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September 18, 2007
Sitting in Providence traffic? Count your blessings
PROVIDENCE -- We may curse the traffic on Route 95, but a national study released today says that drivers in the Providence area have less to cuss about than drivers in most other urban areas of its size.
Nationally, traffic congestion continues to worsen in cities of all sizes, according to the study by the Texas Transportation Instiutute, which said it creates a $78-billion annual drain on the U.S. economy in the form of 4.2 billion lost hours and 2.9 billion gallons of wasted fuel.
The study estimates that drivers during peak traffic hours in the Providence area lost 19.5 million hours to congestion in 2005, the last year for which data was available, or 29 hours per traveler. That figure has risen seven hours per peak traveler since 2000, but remained stable from 2004 to 2005.
The good old days, meanwhile, really were much better as far as traffic was concerned. Back in 1982, the earliest data the study includes, Providence area peak-time travelers lost only 3 hours to delay during that year.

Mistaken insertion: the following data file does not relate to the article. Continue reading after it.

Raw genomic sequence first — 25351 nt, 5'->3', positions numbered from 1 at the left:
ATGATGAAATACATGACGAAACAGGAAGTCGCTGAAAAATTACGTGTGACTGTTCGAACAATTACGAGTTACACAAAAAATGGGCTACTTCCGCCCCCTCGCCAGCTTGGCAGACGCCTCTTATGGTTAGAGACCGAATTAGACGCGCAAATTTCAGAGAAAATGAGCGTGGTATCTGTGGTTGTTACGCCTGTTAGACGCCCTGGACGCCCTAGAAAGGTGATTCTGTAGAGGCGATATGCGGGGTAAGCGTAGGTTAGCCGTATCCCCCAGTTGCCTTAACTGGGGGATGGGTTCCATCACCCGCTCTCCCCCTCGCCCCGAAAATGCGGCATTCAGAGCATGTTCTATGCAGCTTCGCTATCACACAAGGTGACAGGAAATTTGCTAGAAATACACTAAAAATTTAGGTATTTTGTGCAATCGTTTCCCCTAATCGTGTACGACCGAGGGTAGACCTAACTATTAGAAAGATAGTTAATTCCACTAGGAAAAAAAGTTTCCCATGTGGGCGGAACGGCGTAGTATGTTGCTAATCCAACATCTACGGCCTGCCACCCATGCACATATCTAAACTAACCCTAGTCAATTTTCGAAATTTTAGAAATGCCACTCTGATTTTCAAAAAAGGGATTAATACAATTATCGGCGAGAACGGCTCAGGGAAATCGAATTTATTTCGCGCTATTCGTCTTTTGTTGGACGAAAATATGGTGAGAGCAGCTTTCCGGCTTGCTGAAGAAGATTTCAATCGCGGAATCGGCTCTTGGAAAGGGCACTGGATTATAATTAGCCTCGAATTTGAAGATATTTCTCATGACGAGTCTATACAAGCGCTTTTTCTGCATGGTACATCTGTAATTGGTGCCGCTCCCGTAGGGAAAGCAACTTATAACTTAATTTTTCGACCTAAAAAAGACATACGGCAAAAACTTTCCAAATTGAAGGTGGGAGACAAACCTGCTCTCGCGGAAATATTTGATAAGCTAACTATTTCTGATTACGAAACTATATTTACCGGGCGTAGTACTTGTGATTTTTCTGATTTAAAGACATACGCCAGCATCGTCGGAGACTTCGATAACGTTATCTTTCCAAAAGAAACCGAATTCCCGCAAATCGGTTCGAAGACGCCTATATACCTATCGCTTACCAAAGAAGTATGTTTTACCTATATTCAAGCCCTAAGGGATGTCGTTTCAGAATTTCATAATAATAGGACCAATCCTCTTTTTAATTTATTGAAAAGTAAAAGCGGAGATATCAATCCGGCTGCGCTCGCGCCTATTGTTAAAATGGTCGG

The study says that Providence drivers now suffer much lower congestion than the other urban areas in its group, and much slower growth since 1982 in the amount of delay due to congestion than the group as a whole. Nationally, lost time and fuel amount to the equivalent of 105 million weeks of vacation and 58 fully-loaded supertankers, the institute said.
Congestion cost Providence-area travelers during peak traffic times $343 million in 2005, the study says, counting travel time at $14.60 per hour, truck time at $77.10 per hour and fuel using average costs per gallon. That cost amounted to $507 per peak traveler.
Meanwhile, there was improvement in some factors that help reduce congestion. Use of mass transportation has steadily increased, totaling 99 million passenger miles in 2005 from 64 million miles in 2000. The number of mass transit trips, however, increased only slightly, to 20 million trips in 2005 from 18 millioin trips in 2000.
The study dealt with 800 square miles of urbanized area, with a population density of more than 1,000 persons per square mile, in and around Providence and extending into Massachusetts. The Providence urban area's population has grown only 40,000 since 2000, to 1,245,000 persons. It included 780 square miles in 2000.
The study ranks the Providence metro area among "large" cities with populations between 1 million and 3 million. There were no other New England urban areas in that group, which includes San Diego, Baltimore, Pittsburgh and.Cleveland.
--By Bruce Landis, Journal staff writer
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